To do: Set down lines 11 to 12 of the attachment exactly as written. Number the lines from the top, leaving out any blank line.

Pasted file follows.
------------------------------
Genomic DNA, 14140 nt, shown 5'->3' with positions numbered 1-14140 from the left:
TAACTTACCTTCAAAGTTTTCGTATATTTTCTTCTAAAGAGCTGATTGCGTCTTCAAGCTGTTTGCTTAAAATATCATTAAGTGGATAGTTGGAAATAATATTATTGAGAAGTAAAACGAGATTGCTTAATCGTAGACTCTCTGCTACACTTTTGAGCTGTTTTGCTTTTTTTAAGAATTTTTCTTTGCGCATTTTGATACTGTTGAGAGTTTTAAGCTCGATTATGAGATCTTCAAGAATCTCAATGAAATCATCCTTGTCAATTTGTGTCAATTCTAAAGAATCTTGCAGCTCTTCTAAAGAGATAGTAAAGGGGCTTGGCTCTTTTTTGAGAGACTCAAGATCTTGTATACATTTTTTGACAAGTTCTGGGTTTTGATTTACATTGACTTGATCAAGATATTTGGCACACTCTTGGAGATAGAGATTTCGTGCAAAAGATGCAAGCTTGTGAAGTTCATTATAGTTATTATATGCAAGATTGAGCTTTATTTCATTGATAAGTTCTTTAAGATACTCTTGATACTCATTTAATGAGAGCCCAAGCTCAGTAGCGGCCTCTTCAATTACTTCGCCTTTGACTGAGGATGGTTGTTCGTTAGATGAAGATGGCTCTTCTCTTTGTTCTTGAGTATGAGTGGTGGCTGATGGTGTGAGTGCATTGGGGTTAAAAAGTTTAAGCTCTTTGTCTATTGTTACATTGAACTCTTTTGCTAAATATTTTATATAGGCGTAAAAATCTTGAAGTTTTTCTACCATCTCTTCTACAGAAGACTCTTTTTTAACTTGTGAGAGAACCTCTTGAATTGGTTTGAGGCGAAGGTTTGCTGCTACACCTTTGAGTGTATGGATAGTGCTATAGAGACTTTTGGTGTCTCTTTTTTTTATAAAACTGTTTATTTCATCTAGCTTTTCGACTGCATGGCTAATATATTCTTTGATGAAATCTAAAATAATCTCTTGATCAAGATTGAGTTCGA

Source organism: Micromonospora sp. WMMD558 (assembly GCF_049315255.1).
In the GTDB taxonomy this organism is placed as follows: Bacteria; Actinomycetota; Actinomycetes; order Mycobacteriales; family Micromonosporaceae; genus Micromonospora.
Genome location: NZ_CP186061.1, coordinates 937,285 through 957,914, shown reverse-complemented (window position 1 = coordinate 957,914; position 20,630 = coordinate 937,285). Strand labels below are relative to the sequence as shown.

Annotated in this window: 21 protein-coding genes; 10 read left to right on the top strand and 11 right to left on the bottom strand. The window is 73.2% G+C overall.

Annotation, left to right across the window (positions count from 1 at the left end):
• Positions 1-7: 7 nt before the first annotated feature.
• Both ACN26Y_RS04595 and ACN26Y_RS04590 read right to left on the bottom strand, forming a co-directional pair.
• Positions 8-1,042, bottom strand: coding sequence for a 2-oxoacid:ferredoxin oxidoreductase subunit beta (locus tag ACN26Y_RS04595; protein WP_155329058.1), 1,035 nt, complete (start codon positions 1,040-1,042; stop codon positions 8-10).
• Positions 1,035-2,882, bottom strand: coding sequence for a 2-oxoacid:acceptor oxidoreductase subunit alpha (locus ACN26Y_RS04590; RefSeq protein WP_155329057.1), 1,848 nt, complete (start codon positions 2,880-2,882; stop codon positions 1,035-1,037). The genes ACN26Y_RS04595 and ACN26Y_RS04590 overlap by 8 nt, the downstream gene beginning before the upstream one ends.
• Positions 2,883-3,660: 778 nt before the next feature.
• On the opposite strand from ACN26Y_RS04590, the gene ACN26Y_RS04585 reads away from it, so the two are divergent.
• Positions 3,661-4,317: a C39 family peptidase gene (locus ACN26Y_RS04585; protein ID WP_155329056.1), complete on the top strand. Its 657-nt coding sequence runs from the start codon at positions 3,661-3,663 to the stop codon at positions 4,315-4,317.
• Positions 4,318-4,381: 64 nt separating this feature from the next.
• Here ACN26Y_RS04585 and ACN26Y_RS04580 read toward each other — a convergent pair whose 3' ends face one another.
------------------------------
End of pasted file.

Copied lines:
• Positions 1,035-2,882, bottom strand: coding sequence for a 2-oxoacid:acceptor oxidoreductase subunit alpha (locus ACN26Y_RS04590; RefSeq protein WP_155329057.1), 1,848 nt, complete (start codon positions 2,880-2,882; stop codon positions 1,035-1,037). The genes ACN26Y_RS04595 and ACN26Y_RS04590 overlap by 8 nt, the downstream gene beginning before the upstream one ends.
• Positions 2,883-3,660: 778 nt before the next feature.